The Biotechnology Regulatory Authority of India Bill, if passed, will adversely affect agriculture, health of humans and animals, and the environment, causing unparalleled harm.
It is now widely accepted that the existing procedure in India (and even elsewhere) for regulation of genetic engineering technology is faulty and insufficient. It was for this reason that Jairam Ramesh, then Minister for Environment and Forests, put an indefinite moratorium on the open release of genetically engineered Bt brinjal, which was approved by the Genetic Engineering Approval Committee of the Ministry on October 14, 2009.
The Biotechnology Regulatory Authority of India (BRAI) Bill, proposed to be put up to Parliament, claims to take care of the deficiencies in the existing system of approval of genetically modified (GM) crops. As it turns out, the Bill is unconstitutional, unethical, unscientific, self-contradictory, and not people-oriented. It suffers from greater flaws and deficiencies than the present system. If passed, it will seriously and adversely affect agriculture, health of humans and animals, and the environment, causing unparalleled harm.
BRAI will consist of three full-time and two part-time members. It will have three divisions, each headed by a Chief Regulatory Officer. It will be supported by a Risk Assessment Unit, an Enforcement Unit, a Monitoring Office, a Product Ruling Committee, an Environmental Appraisal Panel, Scientific Advisory Panels, an Inter-ministerial Governing Board, a Biotechnology Advisory Council, and State Biotechnology Regulatory Advisory Committees. These bodies would consist mostly of bureaucrats who are likely to have little knowledge of the highly complex issues that arise in today's biotechnology. No civil society participation is proposed anywhere. Even the proposed Biotechnology Regulatory Appellate Tribunal will not accept complaints from civil society, in spite of the fact that the Bill directly or indirectly affects every citizen. It is not even clear which department of the Government of India will service BRAI. The Convener of the Selection Committee for members of BRAI will be from the Department of Biotechnology (DBT), which is a vendor of genetic engineering (the technology that BRAI is supposed to regulate) in the country. The Bill says the members of BRAI will be persons of integrity. There is, however, no requirement of integrity for members of any of the other committees mentioned above!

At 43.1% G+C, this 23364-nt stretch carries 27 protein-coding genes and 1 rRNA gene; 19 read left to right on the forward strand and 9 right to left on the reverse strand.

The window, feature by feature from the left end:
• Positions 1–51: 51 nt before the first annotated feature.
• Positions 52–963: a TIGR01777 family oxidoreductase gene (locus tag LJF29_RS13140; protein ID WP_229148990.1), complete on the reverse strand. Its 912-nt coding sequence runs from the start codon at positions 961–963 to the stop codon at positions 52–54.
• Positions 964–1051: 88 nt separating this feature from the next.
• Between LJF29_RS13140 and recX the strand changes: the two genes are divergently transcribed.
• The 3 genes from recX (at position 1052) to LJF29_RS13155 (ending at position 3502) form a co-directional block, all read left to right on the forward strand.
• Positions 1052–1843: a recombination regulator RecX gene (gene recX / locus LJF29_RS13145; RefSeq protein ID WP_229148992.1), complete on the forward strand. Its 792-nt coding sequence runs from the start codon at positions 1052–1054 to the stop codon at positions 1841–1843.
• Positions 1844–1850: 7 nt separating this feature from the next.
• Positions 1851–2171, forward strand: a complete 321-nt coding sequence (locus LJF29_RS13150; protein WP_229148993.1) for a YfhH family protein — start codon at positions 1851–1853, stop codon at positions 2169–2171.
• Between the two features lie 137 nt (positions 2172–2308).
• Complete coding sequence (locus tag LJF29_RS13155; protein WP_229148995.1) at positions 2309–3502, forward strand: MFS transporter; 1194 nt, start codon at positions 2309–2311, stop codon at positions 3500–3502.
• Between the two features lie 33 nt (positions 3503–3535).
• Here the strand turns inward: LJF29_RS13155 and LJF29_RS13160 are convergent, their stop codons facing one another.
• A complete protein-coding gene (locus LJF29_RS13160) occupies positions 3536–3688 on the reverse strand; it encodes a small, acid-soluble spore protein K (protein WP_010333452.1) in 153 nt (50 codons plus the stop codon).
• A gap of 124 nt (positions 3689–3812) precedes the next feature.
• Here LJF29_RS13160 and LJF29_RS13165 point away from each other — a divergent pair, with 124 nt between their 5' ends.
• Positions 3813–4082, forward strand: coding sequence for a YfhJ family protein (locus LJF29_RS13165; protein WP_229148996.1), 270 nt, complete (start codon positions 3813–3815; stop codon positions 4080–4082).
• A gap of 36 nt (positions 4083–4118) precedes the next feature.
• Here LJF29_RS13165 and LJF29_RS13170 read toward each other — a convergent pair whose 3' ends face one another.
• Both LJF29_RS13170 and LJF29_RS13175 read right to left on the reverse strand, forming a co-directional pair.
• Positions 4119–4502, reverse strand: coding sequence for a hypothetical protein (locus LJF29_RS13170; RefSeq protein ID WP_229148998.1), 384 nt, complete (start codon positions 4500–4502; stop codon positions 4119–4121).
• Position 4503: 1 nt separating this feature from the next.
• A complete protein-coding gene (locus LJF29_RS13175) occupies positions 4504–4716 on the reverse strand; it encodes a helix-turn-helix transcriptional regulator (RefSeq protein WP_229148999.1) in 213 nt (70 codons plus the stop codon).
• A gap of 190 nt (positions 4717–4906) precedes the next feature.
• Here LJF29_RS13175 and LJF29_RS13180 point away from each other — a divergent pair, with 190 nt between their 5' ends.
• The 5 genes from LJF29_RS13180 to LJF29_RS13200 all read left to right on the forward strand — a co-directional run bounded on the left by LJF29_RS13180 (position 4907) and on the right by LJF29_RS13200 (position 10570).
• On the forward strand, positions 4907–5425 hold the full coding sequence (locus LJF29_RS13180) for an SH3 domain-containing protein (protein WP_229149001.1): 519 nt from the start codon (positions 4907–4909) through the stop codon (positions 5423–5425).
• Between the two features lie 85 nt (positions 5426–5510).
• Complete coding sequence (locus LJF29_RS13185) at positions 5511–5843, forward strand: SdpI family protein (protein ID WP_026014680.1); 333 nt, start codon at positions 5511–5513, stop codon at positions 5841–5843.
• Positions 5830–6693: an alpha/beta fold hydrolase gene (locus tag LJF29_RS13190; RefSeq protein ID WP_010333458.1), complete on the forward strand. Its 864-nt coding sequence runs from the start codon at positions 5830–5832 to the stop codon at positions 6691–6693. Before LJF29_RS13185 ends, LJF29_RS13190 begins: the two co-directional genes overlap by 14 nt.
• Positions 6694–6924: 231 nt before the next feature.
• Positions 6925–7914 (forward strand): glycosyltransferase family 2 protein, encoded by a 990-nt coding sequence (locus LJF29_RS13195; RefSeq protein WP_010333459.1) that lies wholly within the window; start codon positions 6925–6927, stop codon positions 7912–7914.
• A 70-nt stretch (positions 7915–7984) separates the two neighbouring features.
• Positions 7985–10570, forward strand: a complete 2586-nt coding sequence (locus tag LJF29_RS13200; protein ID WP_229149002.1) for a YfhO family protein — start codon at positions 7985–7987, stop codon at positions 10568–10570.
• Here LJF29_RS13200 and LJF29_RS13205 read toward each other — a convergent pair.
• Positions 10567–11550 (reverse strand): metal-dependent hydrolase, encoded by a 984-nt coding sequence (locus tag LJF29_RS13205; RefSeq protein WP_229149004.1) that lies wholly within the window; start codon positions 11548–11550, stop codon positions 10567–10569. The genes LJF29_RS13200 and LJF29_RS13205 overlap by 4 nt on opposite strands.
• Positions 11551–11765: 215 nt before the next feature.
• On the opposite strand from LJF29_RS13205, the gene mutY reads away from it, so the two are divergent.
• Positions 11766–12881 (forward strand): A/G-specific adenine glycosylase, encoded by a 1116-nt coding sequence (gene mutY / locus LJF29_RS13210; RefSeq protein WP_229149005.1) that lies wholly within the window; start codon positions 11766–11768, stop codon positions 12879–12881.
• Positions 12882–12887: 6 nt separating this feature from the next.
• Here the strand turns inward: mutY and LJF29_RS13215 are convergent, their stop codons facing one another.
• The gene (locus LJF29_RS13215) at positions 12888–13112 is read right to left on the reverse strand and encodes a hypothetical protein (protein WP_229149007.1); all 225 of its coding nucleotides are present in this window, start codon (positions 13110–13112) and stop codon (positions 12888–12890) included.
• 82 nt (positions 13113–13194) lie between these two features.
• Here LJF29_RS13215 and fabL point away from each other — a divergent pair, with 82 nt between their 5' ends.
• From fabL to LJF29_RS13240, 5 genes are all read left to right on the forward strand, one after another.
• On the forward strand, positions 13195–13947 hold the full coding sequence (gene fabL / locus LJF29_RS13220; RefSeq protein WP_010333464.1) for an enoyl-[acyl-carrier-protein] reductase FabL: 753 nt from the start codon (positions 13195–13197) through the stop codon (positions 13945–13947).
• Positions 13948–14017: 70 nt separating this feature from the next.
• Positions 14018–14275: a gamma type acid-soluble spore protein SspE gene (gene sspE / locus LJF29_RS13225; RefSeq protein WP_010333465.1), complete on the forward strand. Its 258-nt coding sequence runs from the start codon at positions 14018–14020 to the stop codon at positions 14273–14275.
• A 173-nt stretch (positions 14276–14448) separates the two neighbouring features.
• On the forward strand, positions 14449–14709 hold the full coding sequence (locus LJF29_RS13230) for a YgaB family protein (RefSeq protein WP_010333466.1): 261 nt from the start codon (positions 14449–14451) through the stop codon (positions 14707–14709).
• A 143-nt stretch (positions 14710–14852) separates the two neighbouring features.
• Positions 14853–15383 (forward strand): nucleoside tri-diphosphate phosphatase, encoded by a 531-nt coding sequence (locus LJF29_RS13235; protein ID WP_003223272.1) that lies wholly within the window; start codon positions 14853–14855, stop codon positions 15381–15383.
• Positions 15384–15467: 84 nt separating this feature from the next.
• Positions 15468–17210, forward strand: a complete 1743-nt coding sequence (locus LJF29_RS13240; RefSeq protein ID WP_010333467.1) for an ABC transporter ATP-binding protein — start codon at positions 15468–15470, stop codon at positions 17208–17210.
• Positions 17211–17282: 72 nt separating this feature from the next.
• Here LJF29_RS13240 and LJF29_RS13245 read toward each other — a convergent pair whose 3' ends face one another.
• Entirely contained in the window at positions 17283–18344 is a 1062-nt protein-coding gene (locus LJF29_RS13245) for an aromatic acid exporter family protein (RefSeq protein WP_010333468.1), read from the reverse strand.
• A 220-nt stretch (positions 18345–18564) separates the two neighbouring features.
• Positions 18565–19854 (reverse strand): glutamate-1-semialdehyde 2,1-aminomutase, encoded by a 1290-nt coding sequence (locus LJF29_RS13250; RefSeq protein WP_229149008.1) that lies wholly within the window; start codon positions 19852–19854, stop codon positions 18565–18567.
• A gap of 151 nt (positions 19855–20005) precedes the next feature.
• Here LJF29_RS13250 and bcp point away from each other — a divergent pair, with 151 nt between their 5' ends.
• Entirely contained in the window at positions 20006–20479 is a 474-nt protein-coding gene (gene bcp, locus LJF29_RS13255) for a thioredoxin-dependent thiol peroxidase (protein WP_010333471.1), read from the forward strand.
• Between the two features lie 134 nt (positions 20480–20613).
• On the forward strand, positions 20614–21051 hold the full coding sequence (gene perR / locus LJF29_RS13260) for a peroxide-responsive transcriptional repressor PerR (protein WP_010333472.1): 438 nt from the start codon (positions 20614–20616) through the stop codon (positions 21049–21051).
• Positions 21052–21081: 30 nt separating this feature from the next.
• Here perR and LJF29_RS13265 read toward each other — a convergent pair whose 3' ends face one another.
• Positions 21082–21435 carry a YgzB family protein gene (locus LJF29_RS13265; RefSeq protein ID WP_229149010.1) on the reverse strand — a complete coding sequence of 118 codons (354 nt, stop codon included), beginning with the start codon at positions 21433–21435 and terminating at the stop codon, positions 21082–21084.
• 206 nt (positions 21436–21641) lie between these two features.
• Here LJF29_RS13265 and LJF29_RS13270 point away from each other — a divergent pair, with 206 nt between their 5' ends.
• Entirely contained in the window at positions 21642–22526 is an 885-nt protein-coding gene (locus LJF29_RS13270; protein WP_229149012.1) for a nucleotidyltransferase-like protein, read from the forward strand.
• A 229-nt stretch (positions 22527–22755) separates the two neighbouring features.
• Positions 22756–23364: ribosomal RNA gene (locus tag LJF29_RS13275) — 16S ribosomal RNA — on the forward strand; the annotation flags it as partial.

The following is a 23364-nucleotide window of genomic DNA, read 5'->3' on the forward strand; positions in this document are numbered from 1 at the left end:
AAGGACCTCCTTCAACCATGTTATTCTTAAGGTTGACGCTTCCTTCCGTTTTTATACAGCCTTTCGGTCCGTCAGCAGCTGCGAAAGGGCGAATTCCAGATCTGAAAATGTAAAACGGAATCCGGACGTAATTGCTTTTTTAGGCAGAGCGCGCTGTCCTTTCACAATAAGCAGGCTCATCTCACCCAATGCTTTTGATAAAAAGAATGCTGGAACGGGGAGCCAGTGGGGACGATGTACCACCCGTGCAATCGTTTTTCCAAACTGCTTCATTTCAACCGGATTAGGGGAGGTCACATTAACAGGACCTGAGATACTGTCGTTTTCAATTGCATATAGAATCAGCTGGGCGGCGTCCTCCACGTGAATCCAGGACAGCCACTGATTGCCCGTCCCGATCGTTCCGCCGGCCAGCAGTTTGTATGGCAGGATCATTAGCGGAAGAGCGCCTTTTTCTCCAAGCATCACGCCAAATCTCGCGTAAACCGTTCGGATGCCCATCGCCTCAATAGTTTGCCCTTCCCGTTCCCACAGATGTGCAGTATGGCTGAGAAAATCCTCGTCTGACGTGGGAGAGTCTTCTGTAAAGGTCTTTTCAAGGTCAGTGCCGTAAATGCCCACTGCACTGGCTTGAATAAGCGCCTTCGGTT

The Bill is unconstitutional as agriculture is a State subject, and it takes away from the State government the authority to take decisions on GM plant products. In this connection, it is noteworthy that more than 10 States cutting across political affiliations formally told Mr. Ramesh in 2009-2010 that they would not permit Bt brinjal to be released in their territories.
No public consultation